The disorder usually begins in adolescence, between the ages of 15 and 20, and has a chronic course . The request for therapeutic help usually takes between 10 and 15 years, with the particularity that the demand is more related to the psychopathological complications generated (depression, social isolation, etc.) than to the disorder itself. What makes it difficult to seek help early and explicitly is the guilt and embarrassment experienced by the content of their concerns. A family history of mental disorders is not uncommon. Specifically, depression, addictive behaviour, psychosis and obsessive-compulsive disorder are described among first-degree relatives.

On the other hand, there is a high comorbidity between body dysmorphic disorder and other clinical pictures of axis I (social phobia, depression, suicide attempts, obsessive-compulsive disorder, substance abuse and, to a lesser extent, psychosis and eating disorders) (Hollander, Cohén, Simeón, 1993; Phillips, Átala and Albertini, 1995; Wilhem, Otto, Zucker and Pollack, 1997), as well as axis II (mainly avoidant, obsessive-compulsive, dependent and borderline personality disorder) (Neziroglu, McKay, Todaro and Yaryura-Tobias, 1996). More generally, introversion, low self-esteem, hypersensitivity and personal insecurity are also characteristics.

There have been some attempts to make a differential diagnosis between normal and dysmorphic patients who resort to cosmetic surgery. The latter tend to go to more surgeons and be intervened for multiple problems. In particular, they are characterized by disproportionate stress and repeated worry and by the vagueness of the complaint and petition, as well as by irrational or magical expectations. They also present a history of previous operations and further deterioration in all areas of their lives, with emotional and personality problems (Birtchnell, 1988; Hollander and Aronov^ritz, 1999; Neziroglu and Yaryura-Tobias, 1997).

Motivation for therapy: Patients with this disorder are often motivated to physically change their outward appearance. In this way, they frequently begin hair treatments, dermatological, surgical, weight reduction, etc., as a way to eliminate their defect. The problem, however, is not so much in the outward appearance as in the subjective experience of the body. In spite of this, patients are very reluctant to psychological treatment, because, not being aware of the real problem, the only alternative proposed is the modification of the external facade.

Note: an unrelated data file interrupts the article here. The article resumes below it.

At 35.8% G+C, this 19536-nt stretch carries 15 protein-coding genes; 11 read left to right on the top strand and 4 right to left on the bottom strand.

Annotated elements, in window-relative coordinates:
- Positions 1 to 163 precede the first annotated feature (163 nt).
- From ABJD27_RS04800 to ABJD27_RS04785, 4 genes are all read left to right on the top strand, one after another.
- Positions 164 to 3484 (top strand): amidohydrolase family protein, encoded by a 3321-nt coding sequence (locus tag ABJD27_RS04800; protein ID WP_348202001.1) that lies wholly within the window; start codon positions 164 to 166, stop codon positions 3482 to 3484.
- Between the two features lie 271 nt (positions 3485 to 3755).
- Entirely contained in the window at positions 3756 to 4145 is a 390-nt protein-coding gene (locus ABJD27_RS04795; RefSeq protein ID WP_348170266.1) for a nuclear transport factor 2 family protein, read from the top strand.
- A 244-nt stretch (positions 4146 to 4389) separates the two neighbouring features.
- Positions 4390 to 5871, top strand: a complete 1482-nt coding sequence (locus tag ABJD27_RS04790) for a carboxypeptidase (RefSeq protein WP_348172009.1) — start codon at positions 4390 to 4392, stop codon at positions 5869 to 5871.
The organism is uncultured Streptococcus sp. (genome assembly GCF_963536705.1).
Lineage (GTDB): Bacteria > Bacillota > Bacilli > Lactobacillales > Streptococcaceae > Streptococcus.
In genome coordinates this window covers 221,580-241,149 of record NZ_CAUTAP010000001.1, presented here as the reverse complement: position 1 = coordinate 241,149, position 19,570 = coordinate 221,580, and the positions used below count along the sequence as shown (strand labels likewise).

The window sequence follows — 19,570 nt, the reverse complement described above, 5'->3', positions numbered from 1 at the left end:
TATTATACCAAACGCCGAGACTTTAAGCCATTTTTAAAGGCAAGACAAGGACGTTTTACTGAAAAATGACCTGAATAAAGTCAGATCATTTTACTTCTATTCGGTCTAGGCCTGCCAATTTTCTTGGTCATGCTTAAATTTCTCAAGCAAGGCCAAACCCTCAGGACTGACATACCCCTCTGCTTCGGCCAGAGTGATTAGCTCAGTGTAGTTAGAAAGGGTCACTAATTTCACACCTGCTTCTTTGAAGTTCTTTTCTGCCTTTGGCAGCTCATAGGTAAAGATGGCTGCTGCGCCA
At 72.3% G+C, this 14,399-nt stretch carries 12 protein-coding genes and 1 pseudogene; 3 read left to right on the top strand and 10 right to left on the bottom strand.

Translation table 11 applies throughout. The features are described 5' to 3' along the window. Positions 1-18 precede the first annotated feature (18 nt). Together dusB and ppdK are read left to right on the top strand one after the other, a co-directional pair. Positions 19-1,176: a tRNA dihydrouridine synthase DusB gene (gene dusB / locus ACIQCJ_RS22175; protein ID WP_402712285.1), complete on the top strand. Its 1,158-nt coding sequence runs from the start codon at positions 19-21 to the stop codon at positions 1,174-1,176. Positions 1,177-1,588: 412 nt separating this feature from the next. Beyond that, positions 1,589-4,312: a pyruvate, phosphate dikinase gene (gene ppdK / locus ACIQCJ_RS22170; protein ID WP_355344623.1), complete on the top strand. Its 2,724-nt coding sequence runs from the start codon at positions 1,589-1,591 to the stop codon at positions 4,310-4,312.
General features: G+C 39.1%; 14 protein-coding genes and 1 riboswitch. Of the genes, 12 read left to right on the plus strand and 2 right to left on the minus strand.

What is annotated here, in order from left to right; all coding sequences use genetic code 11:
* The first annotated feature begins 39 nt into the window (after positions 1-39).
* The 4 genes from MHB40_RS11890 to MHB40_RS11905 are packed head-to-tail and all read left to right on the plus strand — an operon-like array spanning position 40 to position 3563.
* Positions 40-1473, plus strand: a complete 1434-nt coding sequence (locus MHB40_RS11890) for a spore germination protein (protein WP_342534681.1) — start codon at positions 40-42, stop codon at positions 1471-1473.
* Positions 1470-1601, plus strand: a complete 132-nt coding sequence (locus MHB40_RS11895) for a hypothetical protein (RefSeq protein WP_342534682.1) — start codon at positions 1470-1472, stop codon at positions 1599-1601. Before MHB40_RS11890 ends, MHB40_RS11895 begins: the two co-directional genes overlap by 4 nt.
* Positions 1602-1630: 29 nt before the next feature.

Therapeutic objectives: The priority goals of therapy are the following: the modification of negative self-verbalizations on the body; the change of irrational assumptions.

In the event that the irrational obsession about a small penis size is based on the existence of a micropenis, it is essential to finally succeed, start with a cognitive-behavioral treatment of at least 2 sessions per week with support their environment before performing a medical treatment for penile elongation so that the patient gets an adjustment to reality and in this case, to the length of the penis that can actually be achieved and that once achieved will have to work on that psychological treatment with the demonstrable perception that the length of your penis has managed to place itself in the normalized average of males.

At the end of both the psychological and the medical treatments, the patient should be aware that the length of his limb is finally within normality, showing him the statistical tables, stressing that the length of his penis belongs to the normalized percentage.

If there is a real curvature of the penis that is the origin of the dysmorphia, the same procedure would be performed, starting the psychological treatment first before correcting the penile curvature. Later, the patient would be remarked the visualization of his straightened penis in comparison with other men. The therapeutic procedures used are similar to those used in the cognitive-behavioral treatment of phobias and obsessive-compulsive disorder (Rosen, 1997; Raich, Mora, Marroquín, Pulido and Soler, 1997).

Ultimately, it is a matter of modifying habits that negatively interfere with daily functioning, of learning to tolerate one’s own appearance and of facing situations (looking in the mirror, relating to others, etc.) that are usually avoided (Rosen, 1997).

A first component of the therapy is the information provided to the patient about the different aspects related to the problem. This explains what the disorder is and what its characteristics are, as well as the difference between physical appearance and body image (the latter referring to a psychological construct).